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Dr Macbeth added: “We are now inviting our stakeholders and the public to
review our provisional recommendations so that we can ensure our final
version is of greatest benefit to the NHS and importantly to those who are
drinking harmful amounts of alcohol.”
Stakeholders wishing to submit their comments on the draft guideline are
invited to do so via the NICE website by 19th August 2010. NICE will then
publish its final guideline in February 2011.
Ends
Notes to Editors
Key facts about alcohol misuse (taken from the draft guideline)
Alcohol dependence affects 4% of the population in England aged 16-65
years old – this is approximately 1.1 million people.
Of the 1.1 million people who are alcohol dependent, only about 6% receive
treatment a year.
Over 26% of adults in the UK consume alcohol in a way that is potentially or
actually harmful to their health or wellbeing.
Alcohol misuse is an increasing problem in children and young people, with
over 24,000 treated in the NHS for alcohol-related problems in 2008 and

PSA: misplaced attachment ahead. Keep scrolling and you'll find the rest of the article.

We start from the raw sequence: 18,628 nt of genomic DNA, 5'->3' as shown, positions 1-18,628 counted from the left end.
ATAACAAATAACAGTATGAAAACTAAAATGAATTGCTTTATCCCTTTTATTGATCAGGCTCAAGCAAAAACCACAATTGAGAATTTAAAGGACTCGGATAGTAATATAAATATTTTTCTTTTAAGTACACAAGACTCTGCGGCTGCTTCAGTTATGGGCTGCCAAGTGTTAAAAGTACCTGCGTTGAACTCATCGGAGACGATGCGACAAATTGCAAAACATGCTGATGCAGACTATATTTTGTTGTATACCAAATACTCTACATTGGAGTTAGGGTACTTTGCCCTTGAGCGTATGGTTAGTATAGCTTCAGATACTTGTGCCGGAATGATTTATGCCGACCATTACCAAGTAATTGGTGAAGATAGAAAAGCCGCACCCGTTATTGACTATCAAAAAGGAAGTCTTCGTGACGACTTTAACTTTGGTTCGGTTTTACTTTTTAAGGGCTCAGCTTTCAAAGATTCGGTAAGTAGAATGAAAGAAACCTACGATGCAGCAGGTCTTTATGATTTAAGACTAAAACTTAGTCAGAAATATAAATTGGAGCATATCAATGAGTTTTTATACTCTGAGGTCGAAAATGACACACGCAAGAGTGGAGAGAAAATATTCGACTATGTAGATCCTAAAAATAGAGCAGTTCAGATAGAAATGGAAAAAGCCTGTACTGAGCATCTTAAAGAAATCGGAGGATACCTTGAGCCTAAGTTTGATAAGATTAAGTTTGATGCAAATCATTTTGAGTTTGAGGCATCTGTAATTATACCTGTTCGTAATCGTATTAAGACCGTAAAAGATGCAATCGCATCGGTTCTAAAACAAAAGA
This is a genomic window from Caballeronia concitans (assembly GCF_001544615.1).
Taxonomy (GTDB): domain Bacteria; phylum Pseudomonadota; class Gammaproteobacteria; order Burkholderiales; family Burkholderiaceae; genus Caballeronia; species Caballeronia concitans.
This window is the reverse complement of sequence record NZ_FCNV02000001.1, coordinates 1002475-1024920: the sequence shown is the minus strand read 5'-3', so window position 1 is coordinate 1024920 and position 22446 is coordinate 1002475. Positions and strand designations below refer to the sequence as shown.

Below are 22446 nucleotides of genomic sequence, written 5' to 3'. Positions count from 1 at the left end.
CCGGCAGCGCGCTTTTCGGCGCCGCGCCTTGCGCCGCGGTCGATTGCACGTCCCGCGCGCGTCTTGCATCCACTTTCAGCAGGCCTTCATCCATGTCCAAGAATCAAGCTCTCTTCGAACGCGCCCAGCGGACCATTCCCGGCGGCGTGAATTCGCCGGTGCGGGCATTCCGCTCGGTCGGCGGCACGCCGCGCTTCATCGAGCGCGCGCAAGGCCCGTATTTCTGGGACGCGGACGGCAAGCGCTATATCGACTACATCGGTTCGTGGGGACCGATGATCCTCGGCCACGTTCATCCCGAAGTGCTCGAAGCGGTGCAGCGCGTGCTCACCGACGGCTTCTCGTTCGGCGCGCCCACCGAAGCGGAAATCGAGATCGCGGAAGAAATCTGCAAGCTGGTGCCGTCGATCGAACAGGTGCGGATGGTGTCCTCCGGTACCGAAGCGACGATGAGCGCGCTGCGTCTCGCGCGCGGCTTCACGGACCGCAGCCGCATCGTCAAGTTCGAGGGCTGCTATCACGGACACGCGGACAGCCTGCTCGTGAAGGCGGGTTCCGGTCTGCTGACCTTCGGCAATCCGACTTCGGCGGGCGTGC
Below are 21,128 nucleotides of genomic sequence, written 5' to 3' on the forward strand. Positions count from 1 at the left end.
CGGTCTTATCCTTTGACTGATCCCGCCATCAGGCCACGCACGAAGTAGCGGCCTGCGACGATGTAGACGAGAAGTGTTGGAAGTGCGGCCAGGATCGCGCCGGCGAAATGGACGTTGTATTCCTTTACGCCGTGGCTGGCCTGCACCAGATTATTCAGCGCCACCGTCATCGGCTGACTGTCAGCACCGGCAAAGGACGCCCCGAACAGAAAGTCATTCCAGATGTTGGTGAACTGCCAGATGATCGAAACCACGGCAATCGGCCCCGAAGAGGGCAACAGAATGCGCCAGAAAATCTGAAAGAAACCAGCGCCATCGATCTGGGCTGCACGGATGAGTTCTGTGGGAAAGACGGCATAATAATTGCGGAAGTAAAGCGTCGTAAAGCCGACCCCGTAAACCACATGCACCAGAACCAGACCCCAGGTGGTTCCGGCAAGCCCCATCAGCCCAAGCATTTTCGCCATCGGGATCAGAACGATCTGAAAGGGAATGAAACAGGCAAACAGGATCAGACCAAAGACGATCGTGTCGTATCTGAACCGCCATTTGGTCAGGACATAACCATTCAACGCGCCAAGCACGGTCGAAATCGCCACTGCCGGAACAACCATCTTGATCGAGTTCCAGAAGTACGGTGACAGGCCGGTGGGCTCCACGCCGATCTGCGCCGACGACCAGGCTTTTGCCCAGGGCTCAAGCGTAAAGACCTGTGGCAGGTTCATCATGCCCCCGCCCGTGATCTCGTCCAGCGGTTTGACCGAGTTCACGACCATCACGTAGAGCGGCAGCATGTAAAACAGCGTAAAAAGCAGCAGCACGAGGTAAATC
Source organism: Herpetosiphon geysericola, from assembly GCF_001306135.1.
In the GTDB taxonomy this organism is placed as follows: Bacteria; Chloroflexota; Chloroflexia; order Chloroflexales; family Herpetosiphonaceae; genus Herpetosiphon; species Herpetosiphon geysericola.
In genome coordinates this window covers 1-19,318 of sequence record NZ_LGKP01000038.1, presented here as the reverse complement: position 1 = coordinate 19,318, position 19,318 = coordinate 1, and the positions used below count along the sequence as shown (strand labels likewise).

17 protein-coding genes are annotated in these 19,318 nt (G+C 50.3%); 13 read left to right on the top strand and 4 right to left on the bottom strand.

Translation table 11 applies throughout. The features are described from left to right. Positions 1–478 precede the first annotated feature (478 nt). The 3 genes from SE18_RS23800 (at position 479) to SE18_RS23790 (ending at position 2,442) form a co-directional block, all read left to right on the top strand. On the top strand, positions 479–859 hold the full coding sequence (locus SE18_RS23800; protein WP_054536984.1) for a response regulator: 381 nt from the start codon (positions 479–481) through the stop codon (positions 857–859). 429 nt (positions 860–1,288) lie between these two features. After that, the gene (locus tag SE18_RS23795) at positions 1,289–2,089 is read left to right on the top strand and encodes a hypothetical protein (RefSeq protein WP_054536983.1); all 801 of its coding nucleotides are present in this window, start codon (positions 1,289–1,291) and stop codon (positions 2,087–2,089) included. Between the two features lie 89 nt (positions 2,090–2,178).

2009.
Definitions of alcohol dependence and harmful drinking
1. Alcohol dependence is characterised by craving, tolerance, a pre-occupation
with alcohol and continued drinking in spite of its harmful consequences, such as
liver disease or depression. Alcohol dependence is also associated with
increased criminal activity and domestic violence and an increased rate of
significant mental and physical disorders.
2. Harmful drinking is defined as drinking over the recommended weekly amount
and experiencing health problems directly related to alcohol. This could include
psychological problems such as depression, alcohol-related accidents or physical
illness such as acute pancreatitis. In the longer term, harmful drinkers may go on
to develop high blood pressure, cirrhosis, heart disease and mouth, liver, bowel
or breast cancers.